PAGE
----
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Home composting – the breakdown!

Here at the farm, we are BIG fans of compost!

We save all our food scraps and tip them into our garden compost heap.

There are lots of ways to bring compost into your life, even if you’re not feeding an army of vegetable fiends twice a day…

Good compost is made from a mix of ingredients – the wider the diversity, the better the compost. You can’t just put veg scraps in a place and expect compost. This makes the ‘not good’ bacteria and not the ‘good’ bacteria.

For a compost pile to work its magic, it needs a balance of carbon-rich ingredients and nitrogen-rich ingredients. Carbon-rich material is normally old and woody whereas nitrogen-rich material comes from fresh, new growth and softer plant matter. 

As plants develop, the nitrogen from the new growth travels down the plant into the roots. That’s why it’s good to leave the roots in the ground! This way, the nitrogen returns to the soil and the soil food web is undisturbed.

We add carbon into our mix by using… Hemp! 

Hemp straw bales are perfect and we also use it as mulch on top of the beds as this adds organic matter to the soil.

Last year, Tom and Alfie had the wonderful idea of building an outdoor shower using a hot compost technique to heat the water. Hardwick Estate is a working woodland, so there’s a lot of wood chip going to waste from the tree surgeons around the farm.

We created an account with Arbtalk and now we get deliveries of fresh wood chip once a month or so! We pile this on top of the piping and it heats the water to a whopping 50 degrees.

With the smell of pine in the morning and a fresh breeze to dry off, the shower is a real composty treat!

There are two main methods of composting. Here’s how to compost in your garden:

1. Short term

Also known as the “Berkeley method” or the “18-day compost”

Normally the compost pile will need more than 18 days as this is accurate if all the material is perfectly chopped up and prepared. That’s not really our composting vibe! The pile needs to reach 55/60 degrees in order to kill off any pathogens (such as powdery mildew), and to properly decompose any weed seeds or roots (like nettles or rhizomes) to avoid spreading them around your garden. 

We don’t always get around to turning our piles quite as often as is necessary for this method, so our compost can take a little longer to finish brewing! Some people are very accurate in getting the right balance of fresh green nitrogen rich materials to old dry woody carbon materials. We’re learning as we go along to get the balance right.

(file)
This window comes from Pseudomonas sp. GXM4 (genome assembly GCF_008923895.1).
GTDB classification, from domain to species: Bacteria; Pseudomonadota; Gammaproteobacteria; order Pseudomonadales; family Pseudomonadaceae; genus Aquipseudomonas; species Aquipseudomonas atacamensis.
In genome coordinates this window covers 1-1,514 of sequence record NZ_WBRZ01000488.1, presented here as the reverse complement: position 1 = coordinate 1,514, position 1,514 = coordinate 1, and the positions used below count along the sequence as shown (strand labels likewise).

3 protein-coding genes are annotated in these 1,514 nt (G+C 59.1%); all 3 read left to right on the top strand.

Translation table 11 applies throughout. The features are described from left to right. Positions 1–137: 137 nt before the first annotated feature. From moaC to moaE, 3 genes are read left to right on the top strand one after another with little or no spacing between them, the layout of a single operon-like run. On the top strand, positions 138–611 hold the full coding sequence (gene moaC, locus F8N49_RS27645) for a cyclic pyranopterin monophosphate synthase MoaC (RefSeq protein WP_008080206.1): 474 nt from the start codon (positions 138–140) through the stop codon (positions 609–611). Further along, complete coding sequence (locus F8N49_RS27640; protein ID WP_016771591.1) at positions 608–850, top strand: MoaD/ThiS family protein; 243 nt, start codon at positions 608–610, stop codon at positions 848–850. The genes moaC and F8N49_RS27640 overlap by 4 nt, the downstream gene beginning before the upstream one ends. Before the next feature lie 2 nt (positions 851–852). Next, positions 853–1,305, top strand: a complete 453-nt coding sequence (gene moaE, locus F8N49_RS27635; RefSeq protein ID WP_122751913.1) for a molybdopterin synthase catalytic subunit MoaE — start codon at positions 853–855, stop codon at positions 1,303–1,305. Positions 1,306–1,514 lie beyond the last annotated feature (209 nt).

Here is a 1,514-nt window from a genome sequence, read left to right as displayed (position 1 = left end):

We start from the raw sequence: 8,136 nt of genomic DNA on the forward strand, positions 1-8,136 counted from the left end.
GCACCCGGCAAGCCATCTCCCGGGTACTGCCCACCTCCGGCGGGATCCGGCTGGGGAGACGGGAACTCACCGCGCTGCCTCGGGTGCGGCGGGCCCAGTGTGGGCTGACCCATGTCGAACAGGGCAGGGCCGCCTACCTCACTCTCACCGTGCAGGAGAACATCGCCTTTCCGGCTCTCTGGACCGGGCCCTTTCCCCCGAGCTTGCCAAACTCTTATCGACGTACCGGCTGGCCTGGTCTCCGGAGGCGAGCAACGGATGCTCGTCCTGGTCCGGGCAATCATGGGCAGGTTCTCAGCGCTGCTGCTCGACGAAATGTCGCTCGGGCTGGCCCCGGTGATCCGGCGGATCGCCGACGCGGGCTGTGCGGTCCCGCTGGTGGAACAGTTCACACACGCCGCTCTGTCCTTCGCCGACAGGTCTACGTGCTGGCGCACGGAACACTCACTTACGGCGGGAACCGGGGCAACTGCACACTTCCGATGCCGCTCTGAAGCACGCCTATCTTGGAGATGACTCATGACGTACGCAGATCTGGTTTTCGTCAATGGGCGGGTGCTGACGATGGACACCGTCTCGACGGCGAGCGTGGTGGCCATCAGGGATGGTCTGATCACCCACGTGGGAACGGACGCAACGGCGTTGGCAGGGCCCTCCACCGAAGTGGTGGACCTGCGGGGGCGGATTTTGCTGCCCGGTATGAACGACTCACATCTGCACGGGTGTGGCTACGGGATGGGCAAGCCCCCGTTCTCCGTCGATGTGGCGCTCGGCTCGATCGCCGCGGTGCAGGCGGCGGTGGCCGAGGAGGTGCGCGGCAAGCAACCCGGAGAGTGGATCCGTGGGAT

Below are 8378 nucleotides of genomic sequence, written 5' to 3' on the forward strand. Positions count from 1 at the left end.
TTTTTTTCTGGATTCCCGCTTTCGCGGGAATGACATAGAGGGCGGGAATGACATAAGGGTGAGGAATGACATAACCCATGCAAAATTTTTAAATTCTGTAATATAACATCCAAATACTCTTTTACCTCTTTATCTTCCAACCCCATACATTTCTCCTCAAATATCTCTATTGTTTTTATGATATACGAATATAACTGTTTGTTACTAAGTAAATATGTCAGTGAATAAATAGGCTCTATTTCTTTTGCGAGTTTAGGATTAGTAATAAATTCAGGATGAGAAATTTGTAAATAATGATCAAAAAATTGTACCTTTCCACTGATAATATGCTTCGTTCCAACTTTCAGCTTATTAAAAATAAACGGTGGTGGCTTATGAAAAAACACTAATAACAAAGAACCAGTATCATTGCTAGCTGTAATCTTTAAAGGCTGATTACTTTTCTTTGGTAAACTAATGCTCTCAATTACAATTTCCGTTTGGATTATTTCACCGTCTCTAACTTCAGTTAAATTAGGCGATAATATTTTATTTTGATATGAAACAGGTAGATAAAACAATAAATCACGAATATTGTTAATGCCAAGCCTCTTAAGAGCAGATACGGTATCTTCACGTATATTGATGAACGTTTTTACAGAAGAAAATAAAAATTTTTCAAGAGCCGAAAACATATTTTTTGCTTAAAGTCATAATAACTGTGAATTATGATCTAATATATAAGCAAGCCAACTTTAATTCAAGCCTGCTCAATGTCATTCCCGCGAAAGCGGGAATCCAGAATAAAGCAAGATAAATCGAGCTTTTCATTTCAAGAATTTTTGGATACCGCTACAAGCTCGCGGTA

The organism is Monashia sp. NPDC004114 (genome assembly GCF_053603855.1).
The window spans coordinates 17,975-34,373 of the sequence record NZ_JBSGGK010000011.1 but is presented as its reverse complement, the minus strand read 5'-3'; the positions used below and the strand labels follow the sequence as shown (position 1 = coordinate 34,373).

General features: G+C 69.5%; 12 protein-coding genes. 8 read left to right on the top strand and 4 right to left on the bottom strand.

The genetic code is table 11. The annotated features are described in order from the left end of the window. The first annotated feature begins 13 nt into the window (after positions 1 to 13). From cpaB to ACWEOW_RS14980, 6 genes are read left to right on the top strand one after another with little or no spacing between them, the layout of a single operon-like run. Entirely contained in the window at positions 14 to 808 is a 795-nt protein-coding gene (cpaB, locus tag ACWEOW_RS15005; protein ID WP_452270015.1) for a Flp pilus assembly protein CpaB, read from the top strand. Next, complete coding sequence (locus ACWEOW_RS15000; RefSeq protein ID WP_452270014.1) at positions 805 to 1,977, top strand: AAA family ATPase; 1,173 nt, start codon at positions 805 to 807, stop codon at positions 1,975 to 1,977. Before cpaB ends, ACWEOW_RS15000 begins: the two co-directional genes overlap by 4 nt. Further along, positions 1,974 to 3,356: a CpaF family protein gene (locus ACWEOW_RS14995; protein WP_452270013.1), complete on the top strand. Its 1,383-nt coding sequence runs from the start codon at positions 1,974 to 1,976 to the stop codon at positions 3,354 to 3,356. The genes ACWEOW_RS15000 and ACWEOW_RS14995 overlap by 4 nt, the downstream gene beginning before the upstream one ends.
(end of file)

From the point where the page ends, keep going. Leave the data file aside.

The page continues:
2. Long term

With this method, there’s a lot less to worry about. Moisture isn’t as big a deal because the pile is out in the open. The balance is more forgiving but you still need to make sure there’s lots of carbon in the mix. 

This 6-12 month cold composting technique will not destroy the pathogens, weed seeds or roots. The heat comes from the activity of thermophilic bacteria which will happily do its composting thing as long as they have the right environment. 

How to make your own hot compost:

Make a pile of about 1 cubic meter. We use 1 tonne bags but you can use a wooden bay or pig wire. The balance of carbon to nitrogen needs to be just right. In total, it should be 25-30:1 of carbon:nitrogen. 

Old, woody materials have a higher carbon concentration.

For example, wood chips and cardboard are around 350-400:1 and will take a long time to decompose on their own.

That’s why wood chips are perfect for the compost shower!

Grass cuttings are around 20:1, cow manure is 16:1 and urine is 1:1 which is why it’s good to wee on your compost! 

For the pile to work, it needs to have plenty of air flow to stay aerobic. To do this, you need to turn the pile regularly. For the 18 day compost method, you should leave it for 4 days then turn every other day until it’s ready.

How do you know when it’s ready?

When you have worms!

These little fellas are a great indicator that the pile has cooled down enough as they don’t like the high temperatures. The mixture should also be dark brown in colour and smell like a woodland floor.